Mozambique Projects

Young Women and Girls

 

Girls and young women in Mozambique face systematic disadvantages according to a wide range of indicators, including health and nutrition, education, protection, labour force participation and the burden of household tasks1.

Each year, 1in 3 girls, an estimated 14.2 million, are married before the age of 18. 1 in 9 girls are married before the age of 15.

Child marriage is a human rights violation, and form of violence that denies millions of girls their childhood as well as put them at risk of early pregnancy.

 

Mozambique ranks among the worst countries in the world in terms of a large spectrum of indicators on girls and women’s rights and wellbeing.

The centrepiece of this program is the promotion and protection of the sexual and reproductive health and rights (SRHR) of girls and young women in Mozambique. The proposed program reflects the renewed attention by the United Nations to the equality agenda, which provides an opportunity to refocus youth programs towards the underlying causes and influential factors leading to the marginalization and vulnerability of girls and young women – as a vector for greater progress for society at large.

Platform for Girls and Young Women’s Sexual and Reproductive Health and Rights in Mozambique

Our  Programme  through the inclusion of a strong emphasis on behaviour and social change communication based on the expertise and experience of our staff.

Innovative communication strategies towards a change in attitudes and behaviours are required to provide adolescents with essential information and to translate knowledge and attitude into practice; through positive decisions on issues that affect their future and well-being.

Influencing the social norms and cultural practices that rule the patterns of behaviours at community level, particularly on sexual and reproductive health, vulnerability to gender based violence and abuse and child marriage is critical in order to achieve positive behaviour change

Generally the program takes on a participatory approach, that includes the voice and participation of girls and young women in various platforms and media programs through radio and TV, as mentors and community activists; through mobilization of local and religious leaders  play a role in the solution; based on evidence and experiences withour staff a specific focus will be placed on the importance of involving men and boys as well.

Community champions (men and women) will be mobilized to champion the issue of sexual and reproductive health of girls and young women in their communities based on experiences with staff.

The emphasis on male involvement in this program is based on the fact that “gender, the socially constructed roles, identifies and attributes of men and women is now widely recognized as integral to understanding and addressing behaviours and vulnerabilities.

Secondly, the program takes into consideration the effect of girls and young women’s economic empowerment on their agency, and consequently on their health, uptake of health care services, number of children, health of their children etc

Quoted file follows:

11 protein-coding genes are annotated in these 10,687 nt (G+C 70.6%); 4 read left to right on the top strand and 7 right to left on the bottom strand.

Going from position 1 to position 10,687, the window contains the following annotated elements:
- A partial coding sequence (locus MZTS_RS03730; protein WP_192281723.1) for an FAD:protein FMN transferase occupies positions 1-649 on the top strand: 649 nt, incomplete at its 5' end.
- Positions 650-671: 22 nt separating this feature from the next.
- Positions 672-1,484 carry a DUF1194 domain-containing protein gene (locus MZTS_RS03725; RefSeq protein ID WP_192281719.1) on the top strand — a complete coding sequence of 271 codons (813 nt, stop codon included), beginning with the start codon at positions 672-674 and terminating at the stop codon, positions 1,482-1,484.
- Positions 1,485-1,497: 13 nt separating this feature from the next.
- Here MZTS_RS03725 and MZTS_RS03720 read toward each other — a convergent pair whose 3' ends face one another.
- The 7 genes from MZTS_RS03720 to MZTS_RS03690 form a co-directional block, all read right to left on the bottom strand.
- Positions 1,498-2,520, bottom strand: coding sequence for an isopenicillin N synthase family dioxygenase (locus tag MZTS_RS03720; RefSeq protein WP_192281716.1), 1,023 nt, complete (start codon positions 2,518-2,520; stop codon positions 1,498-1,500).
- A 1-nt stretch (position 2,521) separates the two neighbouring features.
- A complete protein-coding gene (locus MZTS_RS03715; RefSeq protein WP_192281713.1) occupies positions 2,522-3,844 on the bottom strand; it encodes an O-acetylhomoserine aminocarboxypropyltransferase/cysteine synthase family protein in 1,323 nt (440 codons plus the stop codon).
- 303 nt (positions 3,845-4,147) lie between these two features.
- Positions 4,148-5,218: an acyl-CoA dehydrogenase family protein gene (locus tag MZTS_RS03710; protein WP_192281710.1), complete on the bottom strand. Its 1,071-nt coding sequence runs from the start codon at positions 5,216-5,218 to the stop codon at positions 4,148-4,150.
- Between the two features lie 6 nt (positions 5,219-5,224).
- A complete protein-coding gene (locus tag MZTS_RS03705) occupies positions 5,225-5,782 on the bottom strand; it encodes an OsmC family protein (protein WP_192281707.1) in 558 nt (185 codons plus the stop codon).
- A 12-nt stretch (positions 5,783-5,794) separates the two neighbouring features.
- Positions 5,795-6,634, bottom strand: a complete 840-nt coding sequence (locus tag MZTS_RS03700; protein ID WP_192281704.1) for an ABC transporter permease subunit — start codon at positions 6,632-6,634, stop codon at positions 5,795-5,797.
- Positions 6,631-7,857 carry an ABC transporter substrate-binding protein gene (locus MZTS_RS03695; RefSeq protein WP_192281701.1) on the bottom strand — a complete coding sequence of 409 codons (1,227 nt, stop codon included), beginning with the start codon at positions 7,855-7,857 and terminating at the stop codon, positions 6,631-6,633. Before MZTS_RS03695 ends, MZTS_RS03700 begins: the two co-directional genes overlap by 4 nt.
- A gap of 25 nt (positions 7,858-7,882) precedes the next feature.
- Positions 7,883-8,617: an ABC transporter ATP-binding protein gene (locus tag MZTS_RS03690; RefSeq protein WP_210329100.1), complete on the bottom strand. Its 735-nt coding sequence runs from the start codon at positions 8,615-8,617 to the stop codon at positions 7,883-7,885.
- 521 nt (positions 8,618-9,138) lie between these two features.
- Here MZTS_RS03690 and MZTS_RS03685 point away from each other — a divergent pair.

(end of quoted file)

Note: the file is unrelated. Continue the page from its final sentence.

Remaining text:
Based on the fact that women’s capacity to bring about economic change for themselves increasingly is viewed as the most important contributing factor to achieving equality between women and men.

The program anticipates that a stronger emphasis in providing economic opportunities for the target group will assist in addressing the inequalities present in the geographic areas fuelling the vulnerabilities and marginalization of girls and young women.

Among the many barriers to young women’s access to economic opportunities prominence goes to a combination of lack of skills or possession inadequate skills due to gender prejudice which often results in orienting them to market saturated areas, inadequate financing and weak of coordination and complementary among the institutions which work on economic empowerment of young people.

Thirdly, to respond to the systemic barriers contributing to the unfulfilled sexual and reproductive health rights of girls and young women in Nampula and Zambezia, a specific focus will be placed on influencing the policy level to address the specific needs of girls and young women in policies, strategies and plans, and for those to be taken into practice. These efforts are further supported by a strong emphasis on the rights of girls and women related to sexual and reproductive health, which is underscoring the programmes’ focus on the UPR process and the participation of civil society, including youth associations, women associations and particularly the voice of girls and young women in policy advocacy. In this respect, the programmes relies on producing evidences to feed into policy advocacy on not solely the need for targeted and strategic efforts towards this target group, but also to demonstrate good practices and approaches to be up-scaled and replicated.

Furthermore, the program aims to respond to the gaps in capacity and coordination by building capacity of civil society and Government institutions.

Governance

Another key function of the Programme Implementation Team is to be coordination, reporting, knowledge management, and communication between implementing partners including the donor agencies. A crucial part of the coordination by the Programme Implementation Team will be to ensure the complementarity and alignment with the Provincial Committees and District Committees of PGB.